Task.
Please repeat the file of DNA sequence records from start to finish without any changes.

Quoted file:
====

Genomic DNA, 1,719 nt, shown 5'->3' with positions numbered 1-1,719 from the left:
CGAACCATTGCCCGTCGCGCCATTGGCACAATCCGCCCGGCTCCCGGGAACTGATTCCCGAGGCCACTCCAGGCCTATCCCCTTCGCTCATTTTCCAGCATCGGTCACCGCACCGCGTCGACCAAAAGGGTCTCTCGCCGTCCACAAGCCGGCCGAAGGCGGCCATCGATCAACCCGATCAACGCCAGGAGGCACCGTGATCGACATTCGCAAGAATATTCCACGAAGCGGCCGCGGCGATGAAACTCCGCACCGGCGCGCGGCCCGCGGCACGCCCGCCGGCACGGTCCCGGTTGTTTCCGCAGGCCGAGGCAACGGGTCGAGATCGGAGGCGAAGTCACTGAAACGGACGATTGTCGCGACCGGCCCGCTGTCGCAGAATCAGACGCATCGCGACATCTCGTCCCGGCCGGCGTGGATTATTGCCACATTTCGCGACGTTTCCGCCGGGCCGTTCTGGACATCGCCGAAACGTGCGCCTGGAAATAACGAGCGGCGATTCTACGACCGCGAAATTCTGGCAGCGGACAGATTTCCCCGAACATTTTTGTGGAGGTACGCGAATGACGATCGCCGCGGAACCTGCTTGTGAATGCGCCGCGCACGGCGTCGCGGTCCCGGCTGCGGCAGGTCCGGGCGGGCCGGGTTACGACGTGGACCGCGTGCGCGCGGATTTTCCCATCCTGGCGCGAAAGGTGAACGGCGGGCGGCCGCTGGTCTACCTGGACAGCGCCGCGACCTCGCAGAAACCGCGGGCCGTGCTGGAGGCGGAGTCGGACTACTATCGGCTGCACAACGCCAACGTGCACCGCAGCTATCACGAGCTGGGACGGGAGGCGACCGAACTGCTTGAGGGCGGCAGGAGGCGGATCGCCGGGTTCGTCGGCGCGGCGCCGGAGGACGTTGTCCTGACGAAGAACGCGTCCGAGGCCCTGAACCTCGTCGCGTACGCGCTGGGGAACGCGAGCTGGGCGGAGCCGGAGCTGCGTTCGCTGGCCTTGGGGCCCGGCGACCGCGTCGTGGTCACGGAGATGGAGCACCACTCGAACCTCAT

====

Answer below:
Genomic DNA, 1,719 nt, shown 5'->3' with positions numbered 1-1,719 from the left:
CGAACCATTGCCCGTCGCGCCATTGGCACAATCCGCCCGGCTCCCGGGAACTGATTCCCGAGGCCACTCCAGGCCTATCCCCTTCGCTCATTTTCCAGCATCGGTCACCGCACCGCGTCGACCAAAAGGGTCTCTCGCCGTCCACAAGCCGGCCGAAGGCGGCCATCGATCAACCCGATCAACGCCAGGAGGCACCGTGATCGACATTCGCAAGAATATTCCACGAAGCGGCCGCGGCGATGAAACTCCGCACCGGCGCGCGGCCCGCGGCACGCCCGCCGGCACGGTCCCGGTTGTTTCCGCAGGCCGAGGCAACGGGTCGAGATCGGAGGCGAAGTCACTGAAACGGACGATTGTCGCGACCGGCCCGCTGTCGCAGAATCAGACGCATCGCGACATCTCGTCCCGGCCGGCGTGGATTATTGCCACATTTCGCGACGTTTCCGCCGGGCCGTTCTGGACATCGCCGAAACGTGCGCCTGGAAATAACGAGCGGCGATTCTACGACCGCGAAATTCTGGCAGCGGACAGATTTCCCCGAACATTTTTGTGGAGGTACGCGAATGACGATCGCCGCGGAACCTGCTTGTGAATGCGCCGCGCACGGCGTCGCGGTCCCGGCTGCGGCAGGTCCGGGCGGGCCGGGTTACGACGTGGACCGCGTGCGCGCGGATTTTCCCATCCTGGCGCGAAAGGTGAACGGCGGGCGGCCGCTGGTCTACCTGGACAGCGCCGCGACCTCGCAGAAACCGCGGGCCGTGCTGGAGGCGGAGTCGGACTACTATCGGCTGCACAACGCCAACGTGCACCGCAGCTATCACGAGCTGGGACGGGAGGCGACCGAACTGCTTGAGGGCGGCAGGAGGCGGATCGCCGGGTTCGTCGGCGCGGCGCCGGAGGACGTTGTCCTGACGAAGAACGCGTCCGAGGCCCTGAACCTCGTCGCGTACGCGCTGGGGAACGCGAGCTGGGCGGAGCCGGAGCTGCGTTCGCTGGCCTTGGGGCCCGGCGACCGCGTCGTGGTCACGGAGATGGAGCACCACTCGAACCTCAT